Sorry for the delay, things have been hectic and I had to pause on this. I contacted the local manufacturers and unfortunately they didn't work out because they said there is a shortage in latex right now and that it is hard to get. A couple of them said 5-6 weeks, but even with that their prices are very expensive compared to some of the online retailers listed here.

Thanks for mentioning the latex delivery lead times, Beth. There is not a shortage of latex per se but more a production slowdown related to affects of COVID-19 impacting manufacturing staff and the production process. Talalay latex is supplied to US manufacturers either by Talalay Global or Radium Foam and during normal times pre-pandemic, production delays would not be an issue. Glad to hear that you made price comparisons and found TMU's trusted members to be more affordable.

I contacted a few of the online manufacturers listed on this site and one of them suggested that instead of replacing my 3" of 21 with a 19", because he said 18-21 ILD difference is minimal, he said to get a 2" of 14 ILD to add on top of my existing configuration. I asked if 14" of latex would be too much and he said no. What are you thoughts on adding a 2" topper instead of replacing my 3" of 21? Thank you!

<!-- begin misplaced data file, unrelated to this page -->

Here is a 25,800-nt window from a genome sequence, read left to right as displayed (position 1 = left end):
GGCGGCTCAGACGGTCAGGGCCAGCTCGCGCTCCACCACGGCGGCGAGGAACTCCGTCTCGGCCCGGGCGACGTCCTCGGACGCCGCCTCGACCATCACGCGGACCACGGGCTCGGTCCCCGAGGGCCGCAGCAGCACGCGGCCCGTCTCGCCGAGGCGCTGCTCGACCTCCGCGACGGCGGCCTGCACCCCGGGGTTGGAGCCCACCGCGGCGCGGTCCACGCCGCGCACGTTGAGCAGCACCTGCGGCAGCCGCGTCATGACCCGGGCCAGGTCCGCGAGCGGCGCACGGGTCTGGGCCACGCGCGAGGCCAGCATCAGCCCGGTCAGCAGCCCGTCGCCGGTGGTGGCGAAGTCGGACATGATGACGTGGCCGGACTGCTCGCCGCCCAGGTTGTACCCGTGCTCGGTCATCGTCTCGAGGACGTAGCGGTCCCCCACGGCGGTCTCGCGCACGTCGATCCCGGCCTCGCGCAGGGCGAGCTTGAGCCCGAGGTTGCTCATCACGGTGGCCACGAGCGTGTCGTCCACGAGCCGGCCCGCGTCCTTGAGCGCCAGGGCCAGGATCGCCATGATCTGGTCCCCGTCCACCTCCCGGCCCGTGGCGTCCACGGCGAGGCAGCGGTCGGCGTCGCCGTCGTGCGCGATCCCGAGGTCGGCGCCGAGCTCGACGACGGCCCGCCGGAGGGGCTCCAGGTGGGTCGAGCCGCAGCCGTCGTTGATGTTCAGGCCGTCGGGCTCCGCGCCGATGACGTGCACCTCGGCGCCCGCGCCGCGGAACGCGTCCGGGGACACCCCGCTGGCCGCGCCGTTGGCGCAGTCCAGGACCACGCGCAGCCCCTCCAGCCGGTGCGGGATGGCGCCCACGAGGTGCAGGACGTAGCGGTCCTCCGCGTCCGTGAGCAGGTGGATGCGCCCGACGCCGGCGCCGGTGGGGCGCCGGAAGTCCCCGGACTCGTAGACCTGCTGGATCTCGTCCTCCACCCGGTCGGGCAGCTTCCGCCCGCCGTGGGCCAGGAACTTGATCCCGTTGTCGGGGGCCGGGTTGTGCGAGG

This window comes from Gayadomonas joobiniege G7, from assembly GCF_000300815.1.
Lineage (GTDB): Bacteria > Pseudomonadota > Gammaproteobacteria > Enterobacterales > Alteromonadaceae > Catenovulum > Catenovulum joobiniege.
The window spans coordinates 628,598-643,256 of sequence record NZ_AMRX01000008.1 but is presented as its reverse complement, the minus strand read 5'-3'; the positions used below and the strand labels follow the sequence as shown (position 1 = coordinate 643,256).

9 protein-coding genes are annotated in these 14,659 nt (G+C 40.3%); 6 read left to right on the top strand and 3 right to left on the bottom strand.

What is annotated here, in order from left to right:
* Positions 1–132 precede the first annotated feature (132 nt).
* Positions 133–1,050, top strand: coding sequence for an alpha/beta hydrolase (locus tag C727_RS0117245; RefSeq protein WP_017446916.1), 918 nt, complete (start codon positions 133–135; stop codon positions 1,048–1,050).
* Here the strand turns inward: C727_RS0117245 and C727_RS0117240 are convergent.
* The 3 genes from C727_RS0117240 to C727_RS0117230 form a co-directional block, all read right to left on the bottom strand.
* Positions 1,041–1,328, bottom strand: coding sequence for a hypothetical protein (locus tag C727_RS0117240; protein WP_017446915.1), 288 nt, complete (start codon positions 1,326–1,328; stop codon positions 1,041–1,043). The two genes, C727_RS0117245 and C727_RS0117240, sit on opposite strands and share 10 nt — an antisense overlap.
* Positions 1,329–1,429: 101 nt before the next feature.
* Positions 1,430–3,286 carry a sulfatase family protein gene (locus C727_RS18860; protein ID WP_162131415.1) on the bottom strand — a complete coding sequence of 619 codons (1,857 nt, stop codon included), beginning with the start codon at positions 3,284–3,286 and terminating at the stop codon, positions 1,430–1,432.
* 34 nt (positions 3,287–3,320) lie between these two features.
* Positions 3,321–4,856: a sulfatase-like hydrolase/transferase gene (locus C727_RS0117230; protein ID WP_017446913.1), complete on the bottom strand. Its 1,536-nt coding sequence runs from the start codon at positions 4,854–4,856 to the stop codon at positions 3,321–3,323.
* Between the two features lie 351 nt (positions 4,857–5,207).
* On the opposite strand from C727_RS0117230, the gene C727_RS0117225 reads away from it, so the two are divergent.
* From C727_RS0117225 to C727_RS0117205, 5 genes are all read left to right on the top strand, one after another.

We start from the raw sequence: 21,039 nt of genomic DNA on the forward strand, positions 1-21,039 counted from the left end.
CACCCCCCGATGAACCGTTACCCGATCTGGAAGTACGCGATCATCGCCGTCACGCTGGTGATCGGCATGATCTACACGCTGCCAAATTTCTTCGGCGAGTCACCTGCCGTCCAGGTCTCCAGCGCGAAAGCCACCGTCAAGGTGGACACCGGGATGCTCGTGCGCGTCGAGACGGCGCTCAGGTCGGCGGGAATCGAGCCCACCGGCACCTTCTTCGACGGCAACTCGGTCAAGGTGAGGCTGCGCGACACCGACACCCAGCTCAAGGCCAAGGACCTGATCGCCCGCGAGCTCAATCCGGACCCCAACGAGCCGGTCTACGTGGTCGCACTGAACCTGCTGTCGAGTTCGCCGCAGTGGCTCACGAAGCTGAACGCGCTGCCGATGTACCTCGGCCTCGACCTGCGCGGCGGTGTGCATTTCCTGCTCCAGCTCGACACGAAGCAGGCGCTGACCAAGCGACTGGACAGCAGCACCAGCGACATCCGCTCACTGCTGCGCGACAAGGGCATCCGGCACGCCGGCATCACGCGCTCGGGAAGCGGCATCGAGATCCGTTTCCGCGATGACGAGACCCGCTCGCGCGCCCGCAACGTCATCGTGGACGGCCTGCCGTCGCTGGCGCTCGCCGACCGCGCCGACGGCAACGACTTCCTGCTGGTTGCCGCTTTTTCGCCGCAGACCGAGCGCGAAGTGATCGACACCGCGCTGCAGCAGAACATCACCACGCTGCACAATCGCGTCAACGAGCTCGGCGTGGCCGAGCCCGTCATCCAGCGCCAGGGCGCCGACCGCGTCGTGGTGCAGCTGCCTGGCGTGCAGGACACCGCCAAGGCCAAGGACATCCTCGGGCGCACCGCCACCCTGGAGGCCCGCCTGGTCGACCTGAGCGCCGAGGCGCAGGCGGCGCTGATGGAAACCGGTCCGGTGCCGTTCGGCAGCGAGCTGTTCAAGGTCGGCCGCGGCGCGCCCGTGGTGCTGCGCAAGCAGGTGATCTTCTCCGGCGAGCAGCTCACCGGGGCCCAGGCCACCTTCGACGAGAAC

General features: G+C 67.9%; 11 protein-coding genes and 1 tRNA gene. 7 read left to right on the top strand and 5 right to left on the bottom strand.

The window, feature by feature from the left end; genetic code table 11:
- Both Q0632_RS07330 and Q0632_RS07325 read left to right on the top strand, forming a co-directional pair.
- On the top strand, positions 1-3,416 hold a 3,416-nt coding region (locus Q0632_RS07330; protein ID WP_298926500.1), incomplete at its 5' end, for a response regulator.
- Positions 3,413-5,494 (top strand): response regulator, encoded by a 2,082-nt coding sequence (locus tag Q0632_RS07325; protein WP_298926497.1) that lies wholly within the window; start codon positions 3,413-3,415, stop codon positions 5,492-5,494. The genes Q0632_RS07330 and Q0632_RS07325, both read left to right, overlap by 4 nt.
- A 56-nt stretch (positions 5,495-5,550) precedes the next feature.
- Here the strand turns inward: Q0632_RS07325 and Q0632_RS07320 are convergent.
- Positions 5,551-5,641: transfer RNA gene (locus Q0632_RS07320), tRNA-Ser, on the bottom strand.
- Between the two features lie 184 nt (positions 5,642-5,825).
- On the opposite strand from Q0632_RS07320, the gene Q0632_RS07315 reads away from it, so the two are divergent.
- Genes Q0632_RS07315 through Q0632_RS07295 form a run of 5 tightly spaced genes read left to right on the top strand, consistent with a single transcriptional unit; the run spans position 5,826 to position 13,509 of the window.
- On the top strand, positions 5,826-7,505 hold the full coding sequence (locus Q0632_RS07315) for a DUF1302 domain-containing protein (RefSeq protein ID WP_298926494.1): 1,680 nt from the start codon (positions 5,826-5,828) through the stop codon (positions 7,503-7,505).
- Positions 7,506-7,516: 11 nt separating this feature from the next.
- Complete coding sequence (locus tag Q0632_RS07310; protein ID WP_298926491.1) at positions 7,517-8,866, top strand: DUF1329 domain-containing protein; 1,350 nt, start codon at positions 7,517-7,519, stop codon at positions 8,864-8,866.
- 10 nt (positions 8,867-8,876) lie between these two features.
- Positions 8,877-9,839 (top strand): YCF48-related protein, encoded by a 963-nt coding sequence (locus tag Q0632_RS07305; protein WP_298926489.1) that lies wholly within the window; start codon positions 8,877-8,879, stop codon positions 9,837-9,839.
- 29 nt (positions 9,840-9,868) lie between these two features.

You can always try adding a 2"/ 14 ILD layer to the top of your current setup and decide whether the added soft comfort layer will provide the pressure point relief that you seek. You don't mention in your comments, but were you able to try the visual exercise discussed in the last post response? It would be helpful for you to see how your body alignment is relative to your mattress, a picture pairs what you are feeling with how your body is interacting with the comfort and support layers.

Good luck with whichever way you decide and hope that you find the softer topper solution provides better rest :) .

28 Nov 2020 14:34
  • phoenix
  • phoenix's Avatar
Hi GeauxTigers.

It sounds like you've got a good plan moving forward and very good input from GeauxTigers. ;) Your good research is sure to pay off when all is said and done.